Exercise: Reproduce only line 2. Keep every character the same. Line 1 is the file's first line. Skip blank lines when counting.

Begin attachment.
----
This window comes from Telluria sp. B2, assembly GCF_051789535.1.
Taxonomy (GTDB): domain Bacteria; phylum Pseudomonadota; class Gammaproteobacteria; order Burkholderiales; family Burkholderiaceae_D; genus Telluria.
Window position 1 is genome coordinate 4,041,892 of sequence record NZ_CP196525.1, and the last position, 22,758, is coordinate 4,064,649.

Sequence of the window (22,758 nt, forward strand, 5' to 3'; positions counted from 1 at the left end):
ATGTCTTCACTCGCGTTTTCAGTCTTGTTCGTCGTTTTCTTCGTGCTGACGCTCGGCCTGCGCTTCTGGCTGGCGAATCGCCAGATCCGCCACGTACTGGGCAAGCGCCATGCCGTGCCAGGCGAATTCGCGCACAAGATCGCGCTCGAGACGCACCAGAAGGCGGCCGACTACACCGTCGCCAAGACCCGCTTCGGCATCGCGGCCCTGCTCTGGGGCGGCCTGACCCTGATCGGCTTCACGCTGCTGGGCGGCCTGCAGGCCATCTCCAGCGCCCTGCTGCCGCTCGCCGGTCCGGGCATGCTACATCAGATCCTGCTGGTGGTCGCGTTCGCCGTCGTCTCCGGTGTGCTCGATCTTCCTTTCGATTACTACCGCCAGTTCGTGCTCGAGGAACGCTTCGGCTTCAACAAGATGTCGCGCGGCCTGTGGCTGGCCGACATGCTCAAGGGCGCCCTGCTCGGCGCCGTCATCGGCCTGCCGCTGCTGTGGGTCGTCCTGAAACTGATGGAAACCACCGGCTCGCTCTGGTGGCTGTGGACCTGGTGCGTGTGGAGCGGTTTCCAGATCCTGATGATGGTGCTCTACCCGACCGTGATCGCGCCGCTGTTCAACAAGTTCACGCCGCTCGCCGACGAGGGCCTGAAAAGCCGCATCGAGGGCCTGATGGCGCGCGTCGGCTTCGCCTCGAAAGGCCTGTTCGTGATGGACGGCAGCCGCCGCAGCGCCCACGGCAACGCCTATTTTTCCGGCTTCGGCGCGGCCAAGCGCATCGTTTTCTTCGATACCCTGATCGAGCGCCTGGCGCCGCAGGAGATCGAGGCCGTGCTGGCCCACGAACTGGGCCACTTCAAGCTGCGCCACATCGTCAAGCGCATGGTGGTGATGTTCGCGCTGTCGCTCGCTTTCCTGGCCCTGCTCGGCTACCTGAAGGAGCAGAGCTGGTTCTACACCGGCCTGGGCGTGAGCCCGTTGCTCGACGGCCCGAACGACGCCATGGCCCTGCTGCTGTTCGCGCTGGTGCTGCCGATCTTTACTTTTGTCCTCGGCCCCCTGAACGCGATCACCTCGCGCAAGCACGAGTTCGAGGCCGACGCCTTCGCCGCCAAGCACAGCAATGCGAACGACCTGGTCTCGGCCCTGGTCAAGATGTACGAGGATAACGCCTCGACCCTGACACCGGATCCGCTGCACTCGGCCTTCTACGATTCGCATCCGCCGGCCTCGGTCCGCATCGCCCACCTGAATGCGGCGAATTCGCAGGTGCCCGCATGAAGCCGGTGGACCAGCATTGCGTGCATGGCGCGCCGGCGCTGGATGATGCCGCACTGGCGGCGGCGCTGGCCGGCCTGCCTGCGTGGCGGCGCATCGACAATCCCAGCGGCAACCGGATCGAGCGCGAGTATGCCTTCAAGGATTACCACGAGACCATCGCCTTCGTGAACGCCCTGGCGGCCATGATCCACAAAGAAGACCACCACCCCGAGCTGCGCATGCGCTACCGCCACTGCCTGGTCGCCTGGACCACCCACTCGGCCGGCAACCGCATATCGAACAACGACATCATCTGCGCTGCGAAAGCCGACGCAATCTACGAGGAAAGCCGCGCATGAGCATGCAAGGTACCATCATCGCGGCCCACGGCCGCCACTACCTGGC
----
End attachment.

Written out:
Taxonomy (GTDB): domain Bacteria; phylum Pseudomonadota; class Gammaproteobacteria; order Burkholderiales; family Burkholderiaceae_D; genus Telluria.